In March 1982, Griffin was traded again, this time from the Cubs to the Montreal Expos in return for Dan Briggs, who had been sent to the Cubs earlier that month. He spent most of the season with the Wichita Aeros in the American Association, back to starting duties. He went 8-7 with a 5.93 ERA, allowing only 24 walks in 136 2/3 innings but was hit hard with 166 hits. Griffin was called up in June but spent only a few days with the Expos before being sent back to Wichita, without making a single appearance. In August, he was traded to the San Diego Padres, again as a player to be named later, to complete the deal in which the Expos had re-acquired Jerry Manuel in June. Griffin finished the season with the Padres, making 7 appearances and losing his only decision.

His time with the Padres organization was rather short as he was released in late March of 1983. He was picked up in early April by the Texas Rangers and he played the next two seasons with the Oklahoma City 89ers, in the American Association. He was used as both a starting pitcher and a reliever both years. In 1983, he made 15 starts in 35 appearances, showing a 7-8 record and a 4.23 ERA. In 1984, he finished 8-5, his 8 wins being second on the team, with a 4.46 ERA, with 10 starts in 31 appearances. He became a free agent after that season and signed with the Kansas City Royals organization.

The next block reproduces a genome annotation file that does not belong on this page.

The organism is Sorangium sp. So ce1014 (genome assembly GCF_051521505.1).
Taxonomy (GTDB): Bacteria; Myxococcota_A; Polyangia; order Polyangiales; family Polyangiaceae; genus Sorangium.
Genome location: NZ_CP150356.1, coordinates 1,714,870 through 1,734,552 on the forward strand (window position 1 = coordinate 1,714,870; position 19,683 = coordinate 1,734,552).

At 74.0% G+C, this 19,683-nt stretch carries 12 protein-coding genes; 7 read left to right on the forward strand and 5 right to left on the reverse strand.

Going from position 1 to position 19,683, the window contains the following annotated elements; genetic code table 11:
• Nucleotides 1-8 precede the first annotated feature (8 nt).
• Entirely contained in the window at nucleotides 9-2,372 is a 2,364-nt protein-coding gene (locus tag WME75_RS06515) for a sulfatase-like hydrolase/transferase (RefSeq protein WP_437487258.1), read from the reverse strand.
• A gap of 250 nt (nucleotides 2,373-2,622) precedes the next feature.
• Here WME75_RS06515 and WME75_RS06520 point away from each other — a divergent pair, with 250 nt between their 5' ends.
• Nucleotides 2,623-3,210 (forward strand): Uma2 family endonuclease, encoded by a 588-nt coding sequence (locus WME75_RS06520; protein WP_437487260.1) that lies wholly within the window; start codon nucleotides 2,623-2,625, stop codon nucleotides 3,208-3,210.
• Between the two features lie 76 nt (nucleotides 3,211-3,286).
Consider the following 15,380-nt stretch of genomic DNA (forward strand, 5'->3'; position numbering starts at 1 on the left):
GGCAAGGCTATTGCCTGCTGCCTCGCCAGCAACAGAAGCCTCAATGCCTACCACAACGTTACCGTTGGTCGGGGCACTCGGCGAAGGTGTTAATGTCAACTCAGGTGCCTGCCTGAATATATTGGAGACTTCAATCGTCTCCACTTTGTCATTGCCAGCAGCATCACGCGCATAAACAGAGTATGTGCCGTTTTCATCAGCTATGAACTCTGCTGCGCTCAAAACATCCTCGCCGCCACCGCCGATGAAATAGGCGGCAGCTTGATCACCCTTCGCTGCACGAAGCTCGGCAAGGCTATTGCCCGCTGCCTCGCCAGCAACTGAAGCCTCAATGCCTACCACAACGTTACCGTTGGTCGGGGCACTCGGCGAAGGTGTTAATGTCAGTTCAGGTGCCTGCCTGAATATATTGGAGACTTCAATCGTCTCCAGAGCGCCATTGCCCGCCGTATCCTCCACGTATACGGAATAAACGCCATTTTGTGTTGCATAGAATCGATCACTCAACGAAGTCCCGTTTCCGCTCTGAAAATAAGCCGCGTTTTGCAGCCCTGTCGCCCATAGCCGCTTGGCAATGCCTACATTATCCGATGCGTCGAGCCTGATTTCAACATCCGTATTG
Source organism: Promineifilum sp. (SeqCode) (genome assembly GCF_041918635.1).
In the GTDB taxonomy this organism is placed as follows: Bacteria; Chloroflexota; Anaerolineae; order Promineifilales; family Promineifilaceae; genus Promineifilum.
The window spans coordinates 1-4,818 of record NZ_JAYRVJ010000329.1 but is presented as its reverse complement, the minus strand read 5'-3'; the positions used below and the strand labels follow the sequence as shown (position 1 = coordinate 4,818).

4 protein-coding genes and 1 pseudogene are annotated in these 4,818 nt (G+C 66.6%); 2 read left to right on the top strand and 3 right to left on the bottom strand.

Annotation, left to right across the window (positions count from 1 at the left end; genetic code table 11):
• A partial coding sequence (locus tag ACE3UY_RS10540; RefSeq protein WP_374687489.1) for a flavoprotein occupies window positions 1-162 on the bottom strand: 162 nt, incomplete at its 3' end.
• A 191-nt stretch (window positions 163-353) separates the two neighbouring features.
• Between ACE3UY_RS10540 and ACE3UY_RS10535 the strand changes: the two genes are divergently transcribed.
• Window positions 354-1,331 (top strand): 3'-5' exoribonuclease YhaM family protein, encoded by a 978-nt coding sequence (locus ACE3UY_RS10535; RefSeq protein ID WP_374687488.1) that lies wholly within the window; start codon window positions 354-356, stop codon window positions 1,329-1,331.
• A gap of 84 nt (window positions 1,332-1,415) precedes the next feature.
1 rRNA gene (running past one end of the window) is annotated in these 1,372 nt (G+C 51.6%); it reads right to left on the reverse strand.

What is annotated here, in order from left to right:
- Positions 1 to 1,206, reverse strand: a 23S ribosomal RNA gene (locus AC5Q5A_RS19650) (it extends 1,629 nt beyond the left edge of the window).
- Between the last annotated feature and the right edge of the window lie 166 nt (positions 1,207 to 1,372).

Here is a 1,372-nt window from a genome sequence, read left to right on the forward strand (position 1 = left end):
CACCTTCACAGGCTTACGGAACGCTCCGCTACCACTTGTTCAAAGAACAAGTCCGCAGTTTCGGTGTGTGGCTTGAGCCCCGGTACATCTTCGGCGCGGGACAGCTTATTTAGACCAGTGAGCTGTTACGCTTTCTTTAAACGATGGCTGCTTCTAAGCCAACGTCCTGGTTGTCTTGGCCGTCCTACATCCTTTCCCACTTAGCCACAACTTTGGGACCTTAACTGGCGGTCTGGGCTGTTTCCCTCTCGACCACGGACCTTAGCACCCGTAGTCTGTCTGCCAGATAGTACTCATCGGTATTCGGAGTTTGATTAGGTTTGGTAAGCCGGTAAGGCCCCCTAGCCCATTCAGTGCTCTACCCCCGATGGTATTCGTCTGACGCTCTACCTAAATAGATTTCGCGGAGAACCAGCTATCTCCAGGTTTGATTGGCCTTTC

Griffin pitched with the Omaha Royals in the American Association in 1985 and was used mostly as a starting pitcher. He had a very solid season with a 7-8 record, a 3.27 ERA and a WHIP of 1.17, second among the team's starting pitchers. In 1986, he led the team with 28 starts, going 8-11 and a 4.08 ERA. The Royals never called him up in these two seasons. He became a free agent and signed with the Baltimore Orioles.

He began the 1987 season with the Rochester Red Wings in the International League. He was 5-1 with a solid ERA at 3.28 in 74 innings when he was called up in June. The Orioles first used him as a starter. He was 2-3 with a 3.56 ERA after 5 starts when he was relegated to the bullpen the rest of the season. He allowed at least one run in 12 of his last 18 appearances, all but one in relief, for a 4.91 ERA in the last two months. Griffin was back with Rochester in 1988 for the whole year. He was 4-8 with a 3.85 ERA in 43 appearances, including 10 starts. After the season, he signed with the Cincinnati Reds organization.

With the Nashville Sounds, in the American Association, in 1989, he was a full-time reliever. He had a strong season with a 2.30 ERA in 74 1/3 innings (41 games), with a 2-3 record and 6 saves. The Reds called him up in June but was ineffective in his 3 appearances, allowing 10 hits and 3 walks in 4 1/3 innings, his last in the big leagues. Given he had never spent a full season in the big leagues at that point, Bill James joked after the season in his Baseball Book that he would be the first player to make it straight from being a prospect to playing in the Seniors League.

After his playing career, Griffin has been a pitching coach in the Cincinnati Reds (1990-1998), Boston Red Sox (1999-2007) and Baltimore Orioles (2008-present) systems.